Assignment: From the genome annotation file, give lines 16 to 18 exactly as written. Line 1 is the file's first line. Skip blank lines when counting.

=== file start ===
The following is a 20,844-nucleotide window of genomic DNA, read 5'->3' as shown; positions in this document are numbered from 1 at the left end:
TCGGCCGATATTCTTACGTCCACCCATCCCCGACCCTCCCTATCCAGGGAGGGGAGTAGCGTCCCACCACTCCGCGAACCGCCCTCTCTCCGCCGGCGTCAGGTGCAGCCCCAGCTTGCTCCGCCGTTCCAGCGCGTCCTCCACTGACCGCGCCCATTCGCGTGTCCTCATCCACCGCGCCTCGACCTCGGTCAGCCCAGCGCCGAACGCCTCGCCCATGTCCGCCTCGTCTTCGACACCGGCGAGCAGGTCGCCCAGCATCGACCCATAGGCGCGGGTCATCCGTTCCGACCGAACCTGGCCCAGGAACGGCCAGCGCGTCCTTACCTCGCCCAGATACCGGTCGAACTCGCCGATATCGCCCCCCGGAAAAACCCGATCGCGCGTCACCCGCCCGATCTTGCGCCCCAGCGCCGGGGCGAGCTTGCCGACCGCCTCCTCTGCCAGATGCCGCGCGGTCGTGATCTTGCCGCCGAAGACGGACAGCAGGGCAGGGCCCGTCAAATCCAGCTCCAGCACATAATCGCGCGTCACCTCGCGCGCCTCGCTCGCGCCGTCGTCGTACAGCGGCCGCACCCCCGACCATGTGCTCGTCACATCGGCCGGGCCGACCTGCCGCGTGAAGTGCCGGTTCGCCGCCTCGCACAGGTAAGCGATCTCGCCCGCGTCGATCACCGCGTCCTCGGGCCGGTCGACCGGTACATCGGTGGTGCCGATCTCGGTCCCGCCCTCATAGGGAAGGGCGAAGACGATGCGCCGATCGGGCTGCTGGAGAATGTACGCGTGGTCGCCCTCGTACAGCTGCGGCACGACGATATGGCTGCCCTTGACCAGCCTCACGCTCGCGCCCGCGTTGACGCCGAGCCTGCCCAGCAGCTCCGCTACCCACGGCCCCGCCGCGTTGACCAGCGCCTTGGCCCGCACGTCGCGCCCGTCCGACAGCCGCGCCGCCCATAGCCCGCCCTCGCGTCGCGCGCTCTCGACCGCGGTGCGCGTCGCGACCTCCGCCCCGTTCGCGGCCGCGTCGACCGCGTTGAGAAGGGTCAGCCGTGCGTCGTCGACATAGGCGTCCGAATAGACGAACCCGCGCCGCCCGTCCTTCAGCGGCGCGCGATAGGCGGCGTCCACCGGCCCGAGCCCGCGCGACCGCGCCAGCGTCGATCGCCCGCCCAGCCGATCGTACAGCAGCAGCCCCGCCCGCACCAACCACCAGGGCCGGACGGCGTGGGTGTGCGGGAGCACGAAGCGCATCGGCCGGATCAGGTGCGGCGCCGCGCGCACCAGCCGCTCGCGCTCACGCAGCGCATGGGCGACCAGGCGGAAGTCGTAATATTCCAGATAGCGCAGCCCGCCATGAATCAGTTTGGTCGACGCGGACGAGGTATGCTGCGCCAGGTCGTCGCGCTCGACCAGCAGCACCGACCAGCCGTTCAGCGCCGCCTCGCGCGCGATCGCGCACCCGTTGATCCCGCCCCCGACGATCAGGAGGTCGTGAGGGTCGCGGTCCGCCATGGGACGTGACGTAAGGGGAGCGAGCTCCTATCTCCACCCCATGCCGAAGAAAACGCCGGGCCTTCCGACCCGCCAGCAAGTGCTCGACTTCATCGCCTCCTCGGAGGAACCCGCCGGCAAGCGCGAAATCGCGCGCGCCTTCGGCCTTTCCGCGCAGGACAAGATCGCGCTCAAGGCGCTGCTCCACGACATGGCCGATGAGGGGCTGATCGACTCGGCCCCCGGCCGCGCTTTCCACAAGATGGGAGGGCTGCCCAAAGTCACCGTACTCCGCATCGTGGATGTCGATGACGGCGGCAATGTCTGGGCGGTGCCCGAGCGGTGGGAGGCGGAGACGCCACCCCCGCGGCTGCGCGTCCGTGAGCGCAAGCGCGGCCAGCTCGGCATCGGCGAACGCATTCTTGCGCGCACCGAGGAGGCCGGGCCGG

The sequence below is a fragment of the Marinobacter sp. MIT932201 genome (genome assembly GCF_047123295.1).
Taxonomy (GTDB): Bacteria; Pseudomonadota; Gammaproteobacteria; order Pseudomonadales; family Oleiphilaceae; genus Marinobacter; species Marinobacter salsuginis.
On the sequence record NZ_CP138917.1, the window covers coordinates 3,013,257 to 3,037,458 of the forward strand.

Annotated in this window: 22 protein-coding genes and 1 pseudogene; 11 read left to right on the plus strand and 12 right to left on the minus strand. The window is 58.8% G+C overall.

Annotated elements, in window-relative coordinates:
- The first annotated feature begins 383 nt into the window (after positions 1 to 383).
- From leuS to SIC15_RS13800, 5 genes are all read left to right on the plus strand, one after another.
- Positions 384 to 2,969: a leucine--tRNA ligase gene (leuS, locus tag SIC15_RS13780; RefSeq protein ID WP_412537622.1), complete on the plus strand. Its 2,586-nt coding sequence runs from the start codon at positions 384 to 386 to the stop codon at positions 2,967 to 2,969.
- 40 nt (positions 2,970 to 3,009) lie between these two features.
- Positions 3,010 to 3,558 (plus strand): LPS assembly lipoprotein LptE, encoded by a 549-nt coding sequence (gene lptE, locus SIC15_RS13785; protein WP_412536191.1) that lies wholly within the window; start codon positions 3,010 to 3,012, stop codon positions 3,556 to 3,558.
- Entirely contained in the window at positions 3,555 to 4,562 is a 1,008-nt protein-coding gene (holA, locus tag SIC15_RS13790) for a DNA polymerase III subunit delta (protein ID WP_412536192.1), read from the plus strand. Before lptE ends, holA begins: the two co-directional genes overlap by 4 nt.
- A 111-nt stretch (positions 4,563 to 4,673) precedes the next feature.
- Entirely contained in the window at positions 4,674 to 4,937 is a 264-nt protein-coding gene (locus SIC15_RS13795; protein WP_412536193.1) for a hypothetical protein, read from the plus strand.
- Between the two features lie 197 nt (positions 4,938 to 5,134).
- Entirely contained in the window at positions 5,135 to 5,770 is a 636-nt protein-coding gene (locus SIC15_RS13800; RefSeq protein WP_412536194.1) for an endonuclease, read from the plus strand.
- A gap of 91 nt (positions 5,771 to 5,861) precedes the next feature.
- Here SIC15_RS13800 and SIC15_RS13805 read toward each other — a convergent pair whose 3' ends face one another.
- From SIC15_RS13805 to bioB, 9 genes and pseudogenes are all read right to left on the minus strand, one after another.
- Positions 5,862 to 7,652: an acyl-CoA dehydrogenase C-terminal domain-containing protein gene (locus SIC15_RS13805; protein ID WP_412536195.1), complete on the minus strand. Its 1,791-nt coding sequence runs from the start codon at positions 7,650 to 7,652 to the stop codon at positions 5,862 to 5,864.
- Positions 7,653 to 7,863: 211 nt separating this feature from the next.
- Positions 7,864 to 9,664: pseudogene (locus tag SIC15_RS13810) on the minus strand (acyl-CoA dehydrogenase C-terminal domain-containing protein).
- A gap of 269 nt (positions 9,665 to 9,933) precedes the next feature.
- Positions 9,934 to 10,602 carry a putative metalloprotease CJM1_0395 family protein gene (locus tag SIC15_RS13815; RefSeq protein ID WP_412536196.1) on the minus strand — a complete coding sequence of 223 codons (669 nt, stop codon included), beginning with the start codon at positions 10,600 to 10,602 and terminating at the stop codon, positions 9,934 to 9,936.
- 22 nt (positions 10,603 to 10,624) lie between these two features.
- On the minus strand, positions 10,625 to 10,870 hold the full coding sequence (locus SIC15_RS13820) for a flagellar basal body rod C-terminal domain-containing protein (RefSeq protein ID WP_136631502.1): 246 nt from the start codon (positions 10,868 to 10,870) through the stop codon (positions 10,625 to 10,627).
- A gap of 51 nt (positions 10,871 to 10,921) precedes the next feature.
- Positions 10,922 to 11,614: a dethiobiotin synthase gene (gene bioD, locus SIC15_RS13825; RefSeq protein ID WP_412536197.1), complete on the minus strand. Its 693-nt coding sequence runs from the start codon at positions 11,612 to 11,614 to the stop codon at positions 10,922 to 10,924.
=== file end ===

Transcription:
- Between the two features lie 197 nt (positions 4,938 to 5,134).
- Entirely contained in the window at positions 5,135 to 5,770 is a 636-nt protein-coding gene (locus SIC15_RS13800; RefSeq protein WP_412536194.1) for an endonuclease, read from the plus strand.
- A gap of 91 nt (positions 5,771 to 5,861) precedes the next feature.